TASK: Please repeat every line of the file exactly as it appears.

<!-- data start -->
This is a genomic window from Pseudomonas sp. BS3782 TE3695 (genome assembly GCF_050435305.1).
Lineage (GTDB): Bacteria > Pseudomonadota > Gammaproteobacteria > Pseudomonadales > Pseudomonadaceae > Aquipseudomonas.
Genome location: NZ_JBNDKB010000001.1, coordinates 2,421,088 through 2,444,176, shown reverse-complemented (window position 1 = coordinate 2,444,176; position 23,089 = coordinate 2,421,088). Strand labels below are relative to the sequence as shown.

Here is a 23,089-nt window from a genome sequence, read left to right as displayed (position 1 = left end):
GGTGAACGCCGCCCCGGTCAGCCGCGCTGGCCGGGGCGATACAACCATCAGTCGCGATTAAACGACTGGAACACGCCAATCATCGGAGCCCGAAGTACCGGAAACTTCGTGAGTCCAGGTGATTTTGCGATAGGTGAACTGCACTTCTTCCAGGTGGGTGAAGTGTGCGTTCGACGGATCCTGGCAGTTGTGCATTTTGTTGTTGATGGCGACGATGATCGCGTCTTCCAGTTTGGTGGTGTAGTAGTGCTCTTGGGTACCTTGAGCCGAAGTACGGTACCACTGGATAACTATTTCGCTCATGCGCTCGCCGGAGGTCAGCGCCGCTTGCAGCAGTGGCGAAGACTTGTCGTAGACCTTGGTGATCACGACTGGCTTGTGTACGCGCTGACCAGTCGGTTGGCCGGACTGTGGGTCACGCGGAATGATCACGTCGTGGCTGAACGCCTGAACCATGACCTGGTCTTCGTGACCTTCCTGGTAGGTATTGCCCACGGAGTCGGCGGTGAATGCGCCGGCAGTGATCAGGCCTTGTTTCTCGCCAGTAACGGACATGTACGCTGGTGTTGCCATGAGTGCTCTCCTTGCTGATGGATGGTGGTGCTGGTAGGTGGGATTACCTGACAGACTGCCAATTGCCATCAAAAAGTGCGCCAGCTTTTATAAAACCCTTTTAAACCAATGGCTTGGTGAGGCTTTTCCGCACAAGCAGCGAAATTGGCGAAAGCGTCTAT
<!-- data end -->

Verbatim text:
This is a genomic window from Pseudomonas sp. BS3782 TE3695 (genome assembly GCF_050435305.1).
Lineage (GTDB): Bacteria > Pseudomonadota > Gammaproteobacteria > Pseudomonadales > Pseudomonadaceae > Aquipseudomonas.
Genome location: NZ_JBNDKB010000001.1, coordinates 2,421,088 through 2,444,176, shown reverse-complemented (window position 1 = coordinate 2,444,176; position 23,089 = coordinate 2,421,088). Strand labels below are relative to the sequence as shown.

Here is a 23,089-nt window from a genome sequence, read left to right as displayed (position 1 = left end):
GGTGAACGCCGCCCCGGTCAGCCGCGCTGGCCGGGGCGATACAACCATCAGTCGCGATTAAACGACTGGAACACGCCAATCATCGGAGCCCGAAGTACCGGAAACTTCGTGAGTCCAGGTGATTTTGCGATAGGTGAACTGCACTTCTTCCAGGTGGGTGAAGTGTGCGTTCGACGGATCCTGGCAGTTGTGCATTTTGTTGTTGATGGCGACGATGATCGCGTCTTCCAGTTTGGTGGTGTAGTAGTGCTCTTGGGTACCTTGAGCCGAAGTACGGTACCACTGGATAACTATTTCGCTCATGCGCTCGCCGGAGGTCAGCGCCGCTTGCAGCAGTGGCGAAGACTTGTCGTAGACCTTGGTGATCACGACTGGCTTGTGTACGCGCTGACCAGTCGGTTGGCCGGACTGTGGGTCACGCGGAATGATCACGTCGTGGCTGAACGCCTGAACCATGACCTGGTCTTCGTGACCTTCCTGGTAGGTATTGCCCACGGAGTCGGCGGTGAATGCGCCGGCAGTGATCAGGCCTTGTTTCTCGCCAGTAACGGACATGTACGCTGGTGTTGCCATGAGTGCTCTCCTTGCTGATGGATGGTGGTGCTGGTAGGTGGGATTACCTGACAGACTGCCAATTGCCATCAAAAAGTGCGCCAGCTTTTATAAAACCCTTTTAAACCAATGGCTTGGTGAGGCTTTTCCGCACAAGCAGCGAAATTGGCGAAAGCGTCTAT